ATM Modernization

Editor’s Note: Airspace Anxiety

By by Bill Carey | January 1, 2007
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The timing was coincidental, but the warnings were similarly dire. A British government report issued in late October predicted catastrophic consequences for the world economy if global warming continues its course, absent urgent efforts to reduce greenhouse gas emissions.

In equally alarming terms, presenters at the Air Traffic Control Association conference in Washington warned of sure degradation in air transportation with huge economic fallout unless the National Airspace System (NAS) is modernized sooner, rather than later. Technology isn’t the issue. Airspace modernization lacks standards, procedures and — big surprise — money.

James Coon, then-majority staff director with the aviation subcommittee of the U.S. House Transportation and Infrastructure Committee, said the sense of Congress with respect to airspace modernization is that the goal of achieving the Next Generation Air Transportation System (NGATS) by 2025 "is too late" given the growing demand. The interagency Joint Planning and Development Office overseeing the transition to NGATS estimated by 2020, the economic cost of not implementing the system could reach $40 billion per year. In the meantime, FAA may need an additional $1 billion annually to get the system rolling.

Then Republican-controlled, the Transportation and Infrastructure Committee in its "Views and Estimates for FY2007," professed itself "very disappointed" in the Bush administration’s proposed budget for aviation capital programs. The president’s $2.5 billion request for FAA Facilities & Equipment (F&E), out of which modernization will be funded, is "extremely shortsighted," the committee charged, and short of the $3 billion average annual funding recommended for F&E for the third straight year. The House reported out a bill seeking $3.1 billion for F&E. The Senate at this writing had not passed the bill but was tracking closer to the president by recommending $2.54 billion.

FAA Administrator Marion C. Blakey in a keynote address said the F&E budget for FY07 "puts significant resources" behind high-priority modernization programs like automatic dependent surveillance-broadcast (ADS-B), for which $80 million is allocated. She promised an operating system by 2010 and NAS-wide deployment by 2013. "Let there be no doubt, we’re behind ADS-B all the way," Blakey said.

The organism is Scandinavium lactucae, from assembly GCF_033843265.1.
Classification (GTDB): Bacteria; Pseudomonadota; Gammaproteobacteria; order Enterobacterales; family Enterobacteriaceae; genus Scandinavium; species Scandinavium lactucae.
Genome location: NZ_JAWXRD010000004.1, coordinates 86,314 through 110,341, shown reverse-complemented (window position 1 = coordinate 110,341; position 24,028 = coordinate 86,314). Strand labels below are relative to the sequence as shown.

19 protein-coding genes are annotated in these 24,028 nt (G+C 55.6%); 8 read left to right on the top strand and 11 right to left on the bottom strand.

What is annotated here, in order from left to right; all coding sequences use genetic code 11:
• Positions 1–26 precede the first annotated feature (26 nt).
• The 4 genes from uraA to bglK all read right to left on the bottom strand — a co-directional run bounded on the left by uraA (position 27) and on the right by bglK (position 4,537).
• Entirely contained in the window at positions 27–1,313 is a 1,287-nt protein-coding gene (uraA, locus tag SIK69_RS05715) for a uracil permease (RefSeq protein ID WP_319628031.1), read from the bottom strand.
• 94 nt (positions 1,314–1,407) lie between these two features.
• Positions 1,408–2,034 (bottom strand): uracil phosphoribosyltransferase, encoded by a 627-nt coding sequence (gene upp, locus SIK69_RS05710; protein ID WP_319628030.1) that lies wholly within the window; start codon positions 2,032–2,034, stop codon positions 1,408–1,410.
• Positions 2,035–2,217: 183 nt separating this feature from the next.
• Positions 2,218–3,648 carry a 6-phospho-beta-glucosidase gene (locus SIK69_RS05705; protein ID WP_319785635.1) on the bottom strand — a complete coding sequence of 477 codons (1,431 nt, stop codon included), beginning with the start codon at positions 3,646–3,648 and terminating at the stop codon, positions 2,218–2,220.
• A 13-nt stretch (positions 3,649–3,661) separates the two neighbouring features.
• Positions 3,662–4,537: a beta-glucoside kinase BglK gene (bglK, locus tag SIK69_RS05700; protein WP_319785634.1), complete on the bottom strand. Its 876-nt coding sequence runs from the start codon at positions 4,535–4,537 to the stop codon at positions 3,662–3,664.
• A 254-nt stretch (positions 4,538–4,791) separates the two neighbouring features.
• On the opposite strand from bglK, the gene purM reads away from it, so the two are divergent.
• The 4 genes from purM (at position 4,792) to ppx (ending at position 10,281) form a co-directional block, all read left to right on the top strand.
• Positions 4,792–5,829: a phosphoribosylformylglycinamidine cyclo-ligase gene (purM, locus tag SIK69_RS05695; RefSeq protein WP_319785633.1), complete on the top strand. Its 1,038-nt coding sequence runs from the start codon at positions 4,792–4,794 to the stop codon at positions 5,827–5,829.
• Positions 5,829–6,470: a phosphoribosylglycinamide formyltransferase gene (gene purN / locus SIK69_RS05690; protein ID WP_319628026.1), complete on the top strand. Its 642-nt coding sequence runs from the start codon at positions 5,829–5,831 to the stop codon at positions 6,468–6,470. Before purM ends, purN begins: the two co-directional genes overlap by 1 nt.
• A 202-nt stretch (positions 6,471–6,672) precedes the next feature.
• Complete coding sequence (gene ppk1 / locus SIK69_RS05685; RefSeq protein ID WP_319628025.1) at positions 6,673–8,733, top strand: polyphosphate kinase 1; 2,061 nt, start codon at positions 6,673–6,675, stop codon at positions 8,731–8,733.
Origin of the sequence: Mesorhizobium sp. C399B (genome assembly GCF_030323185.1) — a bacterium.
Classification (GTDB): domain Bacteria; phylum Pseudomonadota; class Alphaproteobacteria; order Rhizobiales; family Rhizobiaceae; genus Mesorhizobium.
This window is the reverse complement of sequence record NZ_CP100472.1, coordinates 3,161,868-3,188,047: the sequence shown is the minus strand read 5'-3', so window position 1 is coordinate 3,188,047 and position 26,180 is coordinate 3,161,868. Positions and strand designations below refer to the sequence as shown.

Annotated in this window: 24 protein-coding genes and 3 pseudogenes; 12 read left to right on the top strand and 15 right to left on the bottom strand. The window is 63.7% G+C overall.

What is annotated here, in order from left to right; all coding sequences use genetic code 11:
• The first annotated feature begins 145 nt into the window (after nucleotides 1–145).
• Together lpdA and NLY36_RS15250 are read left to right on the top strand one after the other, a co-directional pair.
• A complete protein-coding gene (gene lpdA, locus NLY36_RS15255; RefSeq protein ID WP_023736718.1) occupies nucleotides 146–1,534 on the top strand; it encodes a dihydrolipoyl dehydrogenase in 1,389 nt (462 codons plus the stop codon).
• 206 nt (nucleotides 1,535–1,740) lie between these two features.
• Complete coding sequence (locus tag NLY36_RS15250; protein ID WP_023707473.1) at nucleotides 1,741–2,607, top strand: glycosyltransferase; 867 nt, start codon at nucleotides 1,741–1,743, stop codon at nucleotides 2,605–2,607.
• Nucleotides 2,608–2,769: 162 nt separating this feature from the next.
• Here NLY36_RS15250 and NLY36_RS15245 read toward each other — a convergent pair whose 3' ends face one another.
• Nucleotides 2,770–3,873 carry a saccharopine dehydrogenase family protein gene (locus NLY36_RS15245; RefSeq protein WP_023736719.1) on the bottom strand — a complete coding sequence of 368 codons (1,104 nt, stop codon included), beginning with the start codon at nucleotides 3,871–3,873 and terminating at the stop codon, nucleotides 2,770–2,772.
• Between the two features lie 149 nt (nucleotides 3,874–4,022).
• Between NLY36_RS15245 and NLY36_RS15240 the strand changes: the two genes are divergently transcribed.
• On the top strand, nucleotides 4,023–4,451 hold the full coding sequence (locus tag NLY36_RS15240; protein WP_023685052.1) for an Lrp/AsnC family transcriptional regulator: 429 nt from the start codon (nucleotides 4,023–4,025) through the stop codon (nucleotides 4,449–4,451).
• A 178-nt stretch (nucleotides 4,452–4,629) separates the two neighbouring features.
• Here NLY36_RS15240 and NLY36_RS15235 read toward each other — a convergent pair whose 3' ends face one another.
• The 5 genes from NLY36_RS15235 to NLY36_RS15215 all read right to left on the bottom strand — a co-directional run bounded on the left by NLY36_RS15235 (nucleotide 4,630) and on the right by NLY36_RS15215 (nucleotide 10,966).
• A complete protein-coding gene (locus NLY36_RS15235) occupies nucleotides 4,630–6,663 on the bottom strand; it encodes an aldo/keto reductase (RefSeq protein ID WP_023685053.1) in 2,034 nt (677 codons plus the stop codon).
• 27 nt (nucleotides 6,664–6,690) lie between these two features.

But the confidence level was less robust in a breakout session on the future of ADS-B and its air/ground communications component. James Eck, FAA acting director of air traffic control communications services, said agreement on requirements will be critical to the success of ADS-B. "From my perspective, the FAA is going to have to step up to the plate and put those [requirements] out there," Eck said.

"We’re really at a crossroads. We’re going to do this, or something bad is going to happen to this community, and it will be expensive."

If government can’t make the planes run on time, industry will do it — or at least spend money trying. With a request for offers still several months off, and a notice of proposed rulemaking months after that, Lockheed Martin formed a high-powered team to pursue the ADS-B contract, including Sensis, Harris and Honeywell (see page 10). Lockheed already is the contractor for FAA’s billion-dollar En Route Automation Modernization program to upgrade 20 Air Route Traffic Control Centers, a building block of the NGATS, and seems well-positioned to add ADS-B to its portfolio. Judy Marks, president of Lockheed Martin Transportation and Security Solutions, betrayed no trepidation in a briefing with reporters. "We will hit the [ADS-B] deployment schedule," she promised.

This month, I am pleased to introduce Emily Feliz as the new managing editor of Avionics. Emily comes to this publication after serving as assistant managing editor of a respected, weekly freight transportation magazine, Traffic World, where she was highly regarded as a competent manager of the editorial process. I know, because I worked with Emily there and admired her coping skills with a stable of seasoned (read cynical) journalists. Please extend a warm welcome to Emily when you see her.

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